A HEFTY dividend pay-out amounting to $753 million, plus $1 billion expended on a share buy-back has raised the question: is there a money printing machi
ne at the Zimbabwe Stock Exchange (ZSE)-listed telecommunications giant, Econet Wireless Holdings?
Econet has certainly become the envy of highly geared firms battling to escape indebtedness under the current high interest rate regime, and obviously an unkind swank to a large number of firms rushing for cheap funds under a central bank facility meant to bail out struggling firms failing to enhance productivity because of lack of cash.
The group showed it ruled the roost as a cash-spinning business on the equities market when it last week released financial results for the six months to August 2006, the first since the group changed its year-end from June to February.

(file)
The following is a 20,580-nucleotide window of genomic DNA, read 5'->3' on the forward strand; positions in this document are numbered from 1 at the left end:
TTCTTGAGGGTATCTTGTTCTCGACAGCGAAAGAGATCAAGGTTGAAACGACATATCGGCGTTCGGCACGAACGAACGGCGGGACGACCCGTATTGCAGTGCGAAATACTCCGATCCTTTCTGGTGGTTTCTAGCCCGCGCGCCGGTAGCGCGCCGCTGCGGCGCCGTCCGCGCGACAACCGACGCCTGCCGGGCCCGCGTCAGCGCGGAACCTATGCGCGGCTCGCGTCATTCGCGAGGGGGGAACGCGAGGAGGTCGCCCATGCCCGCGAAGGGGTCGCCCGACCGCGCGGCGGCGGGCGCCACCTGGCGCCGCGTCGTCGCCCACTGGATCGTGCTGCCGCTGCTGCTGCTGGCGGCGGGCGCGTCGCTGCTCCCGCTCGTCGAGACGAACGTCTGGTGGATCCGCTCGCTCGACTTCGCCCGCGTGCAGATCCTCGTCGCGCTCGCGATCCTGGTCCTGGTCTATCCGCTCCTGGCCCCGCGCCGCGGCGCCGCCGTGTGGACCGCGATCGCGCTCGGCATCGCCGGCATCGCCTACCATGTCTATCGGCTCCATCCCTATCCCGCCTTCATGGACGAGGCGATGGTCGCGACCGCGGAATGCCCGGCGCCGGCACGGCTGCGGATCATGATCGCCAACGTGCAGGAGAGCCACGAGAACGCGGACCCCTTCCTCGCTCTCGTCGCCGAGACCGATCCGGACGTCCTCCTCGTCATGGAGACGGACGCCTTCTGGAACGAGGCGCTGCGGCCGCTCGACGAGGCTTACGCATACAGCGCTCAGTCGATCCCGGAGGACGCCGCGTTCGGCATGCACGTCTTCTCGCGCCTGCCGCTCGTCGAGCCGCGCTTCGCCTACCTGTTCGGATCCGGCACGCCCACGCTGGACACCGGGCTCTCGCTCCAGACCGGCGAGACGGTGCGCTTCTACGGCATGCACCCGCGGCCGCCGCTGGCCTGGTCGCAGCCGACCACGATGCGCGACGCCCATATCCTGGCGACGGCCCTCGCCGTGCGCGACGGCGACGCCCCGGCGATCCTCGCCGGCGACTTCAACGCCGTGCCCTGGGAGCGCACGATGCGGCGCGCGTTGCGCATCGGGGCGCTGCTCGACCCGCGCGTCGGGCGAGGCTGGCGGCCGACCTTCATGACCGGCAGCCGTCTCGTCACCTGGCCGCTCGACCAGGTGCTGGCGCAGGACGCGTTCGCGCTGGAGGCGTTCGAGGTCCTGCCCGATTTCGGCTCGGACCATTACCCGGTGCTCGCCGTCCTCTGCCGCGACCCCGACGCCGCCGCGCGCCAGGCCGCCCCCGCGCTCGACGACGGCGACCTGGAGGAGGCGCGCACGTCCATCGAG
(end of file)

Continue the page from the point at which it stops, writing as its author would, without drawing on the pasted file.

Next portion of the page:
Cash at hand during the period amounted to $5 billion.
Revenue increased 52% to $14,8 billion in inflation-adjusted terms, driven primarily by an increase in subscribers and airtime usage by its customers.
The results showed that the company had significantly lowered its dependence on income from its cellular operations which previously accounted for up to 90% of its revenue. Investments and effective treasury management of its cash resources accounted for nearly 20% of the earnings.
Econet Wireless chief executive officer, Douglas Mboweni, said Econet’s interim results had for the first time been in the black on an inflation- adjusted reporting basis. This was particularly remarkable given that the company only increased its tariffs once by 202% in the 12 months, even as inflation raged at over 1 000% per annum, he said.